MANILA -- Manix Abrera needs no introduction, but for the benefit of cave dwellers who’ve just left their stony enclaves and discovered the internet, newspapers and bookstores, Manix is the creator of the wildly popular Kikomachine comic strip—one of the country’s seminal chronicles of campus and early adult life. The strip has been compiled into twelve bestselling anthologies by Visprint and runs as a comic strip six days a week in the Philippine Daily Inquirer. He’s also won National Book Awards for his work, and has exhibited in galleries and conventions around the country.
For the interview, we meet at the back of the Vargas Museum in UP Diliman—it’s late morning and we catch the last of the good sun before it rises into noon. Manix wants to spend the rest of the day sketching and there’s no better place to do it than this lush, airy space surrounding one of the country’s most provocative museums. Beyond us, grassland, trees, gaps of sunlight between museum pillars.
Manix wears a black Metallica shirt, his hair slicked back into a ponytail. There’s just the right scruff to his trademark goatee. In his mid-thirties, his face is more chiseled bone than flesh; it’s a settled face with a young shine to it that won’t go away any time soon. He’s ready to talk, but not too much; he’s ready to confess, but just a little.
These days he splits his time between Baguio and Manila. He admits he does most of his drawing in Baguio, and that his jam is an album by Metallica or Epica. “Super hilig ko sa mabibigat na music,” he says. “I don’t listen to metal when I’m sad, I’m happy when I listen to it—it’s like a surge in the blood.” He only listens to music when he’s drawing and working on projects. When his ideas are still up in the air, he goes out and eavesdrops on other people’s conversations. Sometimes, the wind.
There’s a story to everything, even casual talk among strangers, and Manix loves hearing a good story as much as he likes to tell it. For him, his art isn’t just about composition and design—there’s a tale it wants to tell. You see this in his greyscale canvases where small characters dot an otherwise strange and surreal landscape.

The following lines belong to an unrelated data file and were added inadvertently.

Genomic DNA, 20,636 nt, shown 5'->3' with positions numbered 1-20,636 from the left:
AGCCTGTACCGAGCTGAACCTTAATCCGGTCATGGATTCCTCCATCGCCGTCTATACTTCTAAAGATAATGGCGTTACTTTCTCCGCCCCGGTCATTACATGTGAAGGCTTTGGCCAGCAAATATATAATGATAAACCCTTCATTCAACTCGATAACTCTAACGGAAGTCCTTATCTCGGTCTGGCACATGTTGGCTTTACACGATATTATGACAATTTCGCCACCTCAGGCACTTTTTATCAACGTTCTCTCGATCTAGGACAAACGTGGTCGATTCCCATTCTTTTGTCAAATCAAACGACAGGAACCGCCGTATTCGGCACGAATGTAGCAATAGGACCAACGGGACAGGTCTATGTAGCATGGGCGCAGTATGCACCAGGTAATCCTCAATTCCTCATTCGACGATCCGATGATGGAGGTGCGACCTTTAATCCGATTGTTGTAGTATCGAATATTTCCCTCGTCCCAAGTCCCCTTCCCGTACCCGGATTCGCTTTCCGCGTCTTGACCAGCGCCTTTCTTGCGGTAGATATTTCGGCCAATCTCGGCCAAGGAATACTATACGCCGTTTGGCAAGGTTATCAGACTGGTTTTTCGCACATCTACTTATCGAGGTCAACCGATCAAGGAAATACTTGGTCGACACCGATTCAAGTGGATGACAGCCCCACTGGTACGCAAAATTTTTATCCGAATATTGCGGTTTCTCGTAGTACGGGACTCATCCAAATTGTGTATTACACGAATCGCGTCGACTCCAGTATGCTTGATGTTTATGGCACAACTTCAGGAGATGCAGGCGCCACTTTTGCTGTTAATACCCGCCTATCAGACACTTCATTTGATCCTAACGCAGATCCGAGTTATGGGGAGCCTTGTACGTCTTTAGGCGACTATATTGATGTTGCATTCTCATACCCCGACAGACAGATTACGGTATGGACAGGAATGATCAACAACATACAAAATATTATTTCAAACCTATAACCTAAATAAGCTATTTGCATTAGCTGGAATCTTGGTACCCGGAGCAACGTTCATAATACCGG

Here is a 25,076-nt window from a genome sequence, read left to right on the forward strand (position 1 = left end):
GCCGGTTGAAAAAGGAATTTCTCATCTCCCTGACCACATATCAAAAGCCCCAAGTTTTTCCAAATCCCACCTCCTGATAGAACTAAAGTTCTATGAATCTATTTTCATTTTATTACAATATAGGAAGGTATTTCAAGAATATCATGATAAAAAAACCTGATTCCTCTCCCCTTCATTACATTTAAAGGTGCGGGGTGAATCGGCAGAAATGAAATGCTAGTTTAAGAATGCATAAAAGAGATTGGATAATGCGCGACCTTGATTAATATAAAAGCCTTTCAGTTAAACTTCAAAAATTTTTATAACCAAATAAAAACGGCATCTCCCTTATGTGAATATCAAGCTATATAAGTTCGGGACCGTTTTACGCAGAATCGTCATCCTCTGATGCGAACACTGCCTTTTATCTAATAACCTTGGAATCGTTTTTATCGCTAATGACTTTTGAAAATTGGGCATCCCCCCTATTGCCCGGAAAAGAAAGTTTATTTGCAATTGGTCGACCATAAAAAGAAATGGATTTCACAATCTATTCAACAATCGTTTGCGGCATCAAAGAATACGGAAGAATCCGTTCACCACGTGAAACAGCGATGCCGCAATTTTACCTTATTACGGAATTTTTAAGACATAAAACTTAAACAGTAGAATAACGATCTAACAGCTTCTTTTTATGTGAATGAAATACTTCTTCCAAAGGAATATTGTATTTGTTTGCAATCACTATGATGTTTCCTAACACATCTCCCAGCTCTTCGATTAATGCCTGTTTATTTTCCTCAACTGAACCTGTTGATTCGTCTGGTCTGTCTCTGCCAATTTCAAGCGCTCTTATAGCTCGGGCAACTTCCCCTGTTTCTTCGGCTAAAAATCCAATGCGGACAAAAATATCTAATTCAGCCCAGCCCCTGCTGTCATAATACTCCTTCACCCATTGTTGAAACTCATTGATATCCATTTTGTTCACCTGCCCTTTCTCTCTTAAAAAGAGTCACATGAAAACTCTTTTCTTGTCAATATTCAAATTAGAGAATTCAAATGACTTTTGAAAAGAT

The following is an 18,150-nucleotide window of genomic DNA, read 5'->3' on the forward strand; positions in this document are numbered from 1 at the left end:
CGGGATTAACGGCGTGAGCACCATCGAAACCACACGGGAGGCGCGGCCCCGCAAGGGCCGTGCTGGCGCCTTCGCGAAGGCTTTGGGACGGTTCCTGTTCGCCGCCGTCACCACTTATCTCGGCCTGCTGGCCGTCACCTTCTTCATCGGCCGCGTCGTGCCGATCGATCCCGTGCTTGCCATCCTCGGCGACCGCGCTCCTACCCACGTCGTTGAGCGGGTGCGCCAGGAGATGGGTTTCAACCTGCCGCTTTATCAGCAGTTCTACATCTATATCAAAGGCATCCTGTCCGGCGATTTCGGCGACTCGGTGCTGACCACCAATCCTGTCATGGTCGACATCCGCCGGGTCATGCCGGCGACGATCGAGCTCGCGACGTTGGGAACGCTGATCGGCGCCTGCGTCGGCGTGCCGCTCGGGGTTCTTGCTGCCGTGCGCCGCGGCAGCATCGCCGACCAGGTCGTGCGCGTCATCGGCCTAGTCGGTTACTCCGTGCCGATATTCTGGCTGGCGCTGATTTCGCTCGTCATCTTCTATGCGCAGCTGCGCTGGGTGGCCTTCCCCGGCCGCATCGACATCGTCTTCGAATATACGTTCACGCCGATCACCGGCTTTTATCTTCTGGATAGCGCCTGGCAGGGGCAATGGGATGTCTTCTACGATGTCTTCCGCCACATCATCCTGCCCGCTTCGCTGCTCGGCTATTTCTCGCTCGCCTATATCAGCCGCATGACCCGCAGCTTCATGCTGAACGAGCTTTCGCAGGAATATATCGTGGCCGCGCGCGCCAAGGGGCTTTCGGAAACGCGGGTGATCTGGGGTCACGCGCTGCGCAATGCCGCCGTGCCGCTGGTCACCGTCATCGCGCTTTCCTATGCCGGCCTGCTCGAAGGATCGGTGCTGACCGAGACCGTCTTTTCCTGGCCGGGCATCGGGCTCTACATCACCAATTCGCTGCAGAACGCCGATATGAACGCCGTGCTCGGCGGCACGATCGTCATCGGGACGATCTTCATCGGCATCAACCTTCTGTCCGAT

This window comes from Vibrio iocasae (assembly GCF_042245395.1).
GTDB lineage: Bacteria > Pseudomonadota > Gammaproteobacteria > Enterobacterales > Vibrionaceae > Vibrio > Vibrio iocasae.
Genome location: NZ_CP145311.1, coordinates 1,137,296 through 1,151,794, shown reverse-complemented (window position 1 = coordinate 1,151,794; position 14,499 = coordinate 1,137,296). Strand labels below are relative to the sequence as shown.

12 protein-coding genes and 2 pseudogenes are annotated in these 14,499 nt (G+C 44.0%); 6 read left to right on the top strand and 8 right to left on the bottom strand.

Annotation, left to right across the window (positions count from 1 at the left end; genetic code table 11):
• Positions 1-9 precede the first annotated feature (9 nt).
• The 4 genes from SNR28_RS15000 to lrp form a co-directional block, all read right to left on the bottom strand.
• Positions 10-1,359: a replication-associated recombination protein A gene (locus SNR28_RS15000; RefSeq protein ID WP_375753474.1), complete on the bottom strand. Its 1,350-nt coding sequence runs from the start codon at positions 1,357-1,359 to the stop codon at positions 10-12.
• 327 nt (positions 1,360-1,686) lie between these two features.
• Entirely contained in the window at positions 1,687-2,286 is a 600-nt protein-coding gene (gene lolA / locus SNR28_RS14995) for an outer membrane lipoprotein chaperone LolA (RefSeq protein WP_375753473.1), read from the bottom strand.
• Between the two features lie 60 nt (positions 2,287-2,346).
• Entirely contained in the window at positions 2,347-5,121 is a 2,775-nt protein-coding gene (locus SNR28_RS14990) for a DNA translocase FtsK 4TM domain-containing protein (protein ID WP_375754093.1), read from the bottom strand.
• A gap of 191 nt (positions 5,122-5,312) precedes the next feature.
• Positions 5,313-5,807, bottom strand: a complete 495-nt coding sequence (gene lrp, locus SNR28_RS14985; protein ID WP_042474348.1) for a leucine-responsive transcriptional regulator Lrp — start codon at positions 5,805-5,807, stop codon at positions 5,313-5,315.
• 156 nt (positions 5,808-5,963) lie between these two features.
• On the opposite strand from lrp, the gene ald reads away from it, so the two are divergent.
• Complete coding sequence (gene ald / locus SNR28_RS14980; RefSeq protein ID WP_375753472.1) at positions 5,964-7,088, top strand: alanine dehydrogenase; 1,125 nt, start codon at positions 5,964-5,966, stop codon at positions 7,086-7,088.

There’s no story without a set of characters—everything else is just topography, locality, setting.
He credits his mother with teaching him this love of story. “Yung nanay ko kasi professor. She always told me that everything has a story. I got used to really looking at things [this way], na kahit inis na inis ka dyan, may kwento ‘yan.”
We talk more about stories as they relate to “Mandirigma ng Kalawakan,” his latest exhibit. A mix of grayscale watercolors, digital art, brush pens, and pen and ink, the work included in the exhibit makes use of surreal imagery that’s a cross between Moebius and Dr. Seuss—there’s strange vegetation cluttering the canvas in thick twists and drooping boughs; they come in his trademark tints of mauve, blue, translucent green, eggplant, and purple. His signature character makes appearances in this new work, and as always, he remains nameless and generic—a figure anyone can project himself into. In some of the work, small astronauts float in space, feeling out a strange new world. Manix creates an alternative environment to show how some of the things we go through in life color our world strangely. The familiar seems fantastical, and life looks a lot like science fiction. “I’m not sure I was successful in doing it, but I wanted the viewers to feel that [the artwork] was scary, but beautiful at the same time.”
What’s scary and beautiful is how one image recurs in the work like a hook in a song: a road leading into some strange unknown, or opening into multiple other roads. For Manix, this is an invitation to the viewer to leave his comfort zone and venture into what lies ahead. He admits that the unknown—much like the Metallica he listens to while he’s working—makes him happy. “There are some things in life that I already know, but in art and in making comic books, I enjoy the feeling that I don’t know what’s going to happen next.” Manix wants to try the new and untested—the wild jungle and not the fixed path. “I’ve already tried doing wordless comics,” he says, “and I want my next books to be totally different from what came before them.”
On a last note, I ask him about the titles of his latest work, and how they dwell on the notion of the mandirigma, or the warrior. I bring up my favorite titles: Mandirigma ng Luwal-hati and Mandirigmang Lihim. The Warrior of Praise. The Secret Warrior. He tells me that we’re all warriors of something. “Siguro kasi, parang nakikita ko, lahat tayo mandirigma. Nakikidigma tayo sa lahat eh. Sa pag-ibig, sa trabaho.” I ask him if we have to fight even for happiness and he gives me a look that tells me all I need to know.